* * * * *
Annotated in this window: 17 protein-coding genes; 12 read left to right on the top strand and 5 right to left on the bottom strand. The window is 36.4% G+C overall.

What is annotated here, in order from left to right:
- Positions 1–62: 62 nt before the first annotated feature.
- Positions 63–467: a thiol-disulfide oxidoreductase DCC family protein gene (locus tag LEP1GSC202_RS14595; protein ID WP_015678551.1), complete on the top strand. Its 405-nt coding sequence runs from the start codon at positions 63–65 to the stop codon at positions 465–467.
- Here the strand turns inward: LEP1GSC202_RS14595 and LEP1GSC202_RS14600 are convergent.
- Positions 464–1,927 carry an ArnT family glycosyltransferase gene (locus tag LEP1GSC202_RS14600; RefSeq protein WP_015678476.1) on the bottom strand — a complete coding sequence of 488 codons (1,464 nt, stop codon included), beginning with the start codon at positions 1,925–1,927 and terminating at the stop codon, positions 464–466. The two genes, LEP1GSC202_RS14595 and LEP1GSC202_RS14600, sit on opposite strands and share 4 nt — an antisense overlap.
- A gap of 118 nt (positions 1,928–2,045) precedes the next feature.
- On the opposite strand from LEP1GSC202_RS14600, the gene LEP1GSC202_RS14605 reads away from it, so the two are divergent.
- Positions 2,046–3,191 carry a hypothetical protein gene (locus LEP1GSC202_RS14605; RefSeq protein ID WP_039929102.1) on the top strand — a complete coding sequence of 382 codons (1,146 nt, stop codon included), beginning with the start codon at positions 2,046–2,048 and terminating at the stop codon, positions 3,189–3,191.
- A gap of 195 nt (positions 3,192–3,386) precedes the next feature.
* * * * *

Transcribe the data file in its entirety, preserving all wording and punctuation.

Annotated in this window: 17 protein-coding genes; 12 read left to right on the top strand and 5 right to left on the bottom strand. The window is 36.4% G+C overall.

What is annotated here, in order from left to right:
- Positions 1–62: 62 nt before the first annotated feature.
- Positions 63–467: a thiol-disulfide oxidoreductase DCC family protein gene (locus tag LEP1GSC202_RS14595; protein ID WP_015678551.1), complete on the top strand. Its 405-nt coding sequence runs from the start codon at positions 63–65 to the stop codon at positions 465–467.
- Here the strand turns inward: LEP1GSC202_RS14595 and LEP1GSC202_RS14600 are convergent.
- Positions 464–1,927 carry an ArnT family glycosyltransferase gene (locus tag LEP1GSC202_RS14600; RefSeq protein WP_015678476.1) on the bottom strand — a complete coding sequence of 488 codons (1,464 nt, stop codon included), beginning with the start codon at positions 1,925–1,927 and terminating at the stop codon, positions 464–466. The two genes, LEP1GSC202_RS14595 and LEP1GSC202_RS14600, sit on opposite strands and share 4 nt — an antisense overlap.
- A gap of 118 nt (positions 1,928–2,045) precedes the next feature.
- On the opposite strand from LEP1GSC202_RS14600, the gene LEP1GSC202_RS14605 reads away from it, so the two are divergent.
- Positions 2,046–3,191 carry a hypothetical protein gene (locus LEP1GSC202_RS14605; RefSeq protein ID WP_039929102.1) on the top strand — a complete coding sequence of 382 codons (1,146 nt, stop codon included), beginning with the start codon at positions 2,046–2,048 and terminating at the stop codon, positions 3,189–3,191.
- A gap of 195 nt (positions 3,192–3,386) precedes the next feature.